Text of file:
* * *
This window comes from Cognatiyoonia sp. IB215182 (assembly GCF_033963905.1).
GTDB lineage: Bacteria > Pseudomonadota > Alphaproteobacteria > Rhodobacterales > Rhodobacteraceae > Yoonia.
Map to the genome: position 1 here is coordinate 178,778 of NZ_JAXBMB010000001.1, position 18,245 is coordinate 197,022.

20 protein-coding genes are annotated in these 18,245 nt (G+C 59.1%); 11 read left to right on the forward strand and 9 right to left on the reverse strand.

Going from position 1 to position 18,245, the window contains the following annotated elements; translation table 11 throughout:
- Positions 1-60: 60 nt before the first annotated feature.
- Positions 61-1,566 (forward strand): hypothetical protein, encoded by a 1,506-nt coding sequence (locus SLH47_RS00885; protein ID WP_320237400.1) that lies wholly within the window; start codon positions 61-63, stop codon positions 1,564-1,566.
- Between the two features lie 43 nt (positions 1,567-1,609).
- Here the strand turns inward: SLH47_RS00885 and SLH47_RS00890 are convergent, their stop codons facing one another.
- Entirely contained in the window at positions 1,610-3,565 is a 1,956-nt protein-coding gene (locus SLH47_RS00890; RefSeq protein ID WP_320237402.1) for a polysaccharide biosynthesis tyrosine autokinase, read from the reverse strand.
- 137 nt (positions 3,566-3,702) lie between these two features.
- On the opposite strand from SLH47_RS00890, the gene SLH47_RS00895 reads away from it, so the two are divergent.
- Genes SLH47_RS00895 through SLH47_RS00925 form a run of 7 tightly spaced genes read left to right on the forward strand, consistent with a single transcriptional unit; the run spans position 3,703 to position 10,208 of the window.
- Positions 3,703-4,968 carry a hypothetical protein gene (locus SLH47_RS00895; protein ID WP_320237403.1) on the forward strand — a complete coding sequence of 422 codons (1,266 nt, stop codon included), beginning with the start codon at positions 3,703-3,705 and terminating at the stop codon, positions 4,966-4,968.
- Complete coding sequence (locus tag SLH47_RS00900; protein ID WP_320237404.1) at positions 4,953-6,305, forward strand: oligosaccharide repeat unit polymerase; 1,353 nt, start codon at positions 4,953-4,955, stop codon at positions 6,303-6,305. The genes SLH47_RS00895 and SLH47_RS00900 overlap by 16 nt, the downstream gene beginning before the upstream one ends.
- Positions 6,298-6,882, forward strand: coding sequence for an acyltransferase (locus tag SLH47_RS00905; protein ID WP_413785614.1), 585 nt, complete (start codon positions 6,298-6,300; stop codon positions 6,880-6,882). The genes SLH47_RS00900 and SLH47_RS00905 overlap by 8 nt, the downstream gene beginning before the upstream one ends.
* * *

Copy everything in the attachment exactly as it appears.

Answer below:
This window comes from Cognatiyoonia sp. IB215182 (assembly GCF_033963905.1).
GTDB lineage: Bacteria > Pseudomonadota > Alphaproteobacteria > Rhodobacterales > Rhodobacteraceae > Yoonia.
Map to the genome: position 1 here is coordinate 178,778 of NZ_JAXBMB010000001.1, position 18,245 is coordinate 197,022.

20 protein-coding genes are annotated in these 18,245 nt (G+C 59.1%); 11 read left to right on the forward strand and 9 right to left on the reverse strand.

Going from position 1 to position 18,245, the window contains the following annotated elements; translation table 11 throughout:
- Positions 1-60: 60 nt before the first annotated feature.
- Positions 61-1,566 (forward strand): hypothetical protein, encoded by a 1,506-nt coding sequence (locus SLH47_RS00885; protein ID WP_320237400.1) that lies wholly within the window; start codon positions 61-63, stop codon positions 1,564-1,566.
- Between the two features lie 43 nt (positions 1,567-1,609).
- Here the strand turns inward: SLH47_RS00885 and SLH47_RS00890 are convergent, their stop codons facing one another.
- Entirely contained in the window at positions 1,610-3,565 is a 1,956-nt protein-coding gene (locus SLH47_RS00890; RefSeq protein ID WP_320237402.1) for a polysaccharide biosynthesis tyrosine autokinase, read from the reverse strand.
- 137 nt (positions 3,566-3,702) lie between these two features.
- On the opposite strand from SLH47_RS00890, the gene SLH47_RS00895 reads away from it, so the two are divergent.
- Genes SLH47_RS00895 through SLH47_RS00925 form a run of 7 tightly spaced genes read left to right on the forward strand, consistent with a single transcriptional unit; the run spans position 3,703 to position 10,208 of the window.
- Positions 3,703-4,968 carry a hypothetical protein gene (locus SLH47_RS00895; protein ID WP_320237403.1) on the forward strand — a complete coding sequence of 422 codons (1,266 nt, stop codon included), beginning with the start codon at positions 3,703-3,705 and terminating at the stop codon, positions 4,966-4,968.
- Complete coding sequence (locus tag SLH47_RS00900; protein ID WP_320237404.1) at positions 4,953-6,305, forward strand: oligosaccharide repeat unit polymerase; 1,353 nt, start codon at positions 4,953-4,955, stop codon at positions 6,303-6,305. The genes SLH47_RS00895 and SLH47_RS00900 overlap by 16 nt, the downstream gene beginning before the upstream one ends.
- Positions 6,298-6,882, forward strand: coding sequence for an acyltransferase (locus tag SLH47_RS00905; protein ID WP_413785614.1), 585 nt, complete (start codon positions 6,298-6,300; stop codon positions 6,880-6,882). The genes SLH47_RS00900 and SLH47_RS00905 overlap by 8 nt, the downstream gene beginning before the upstream one ends.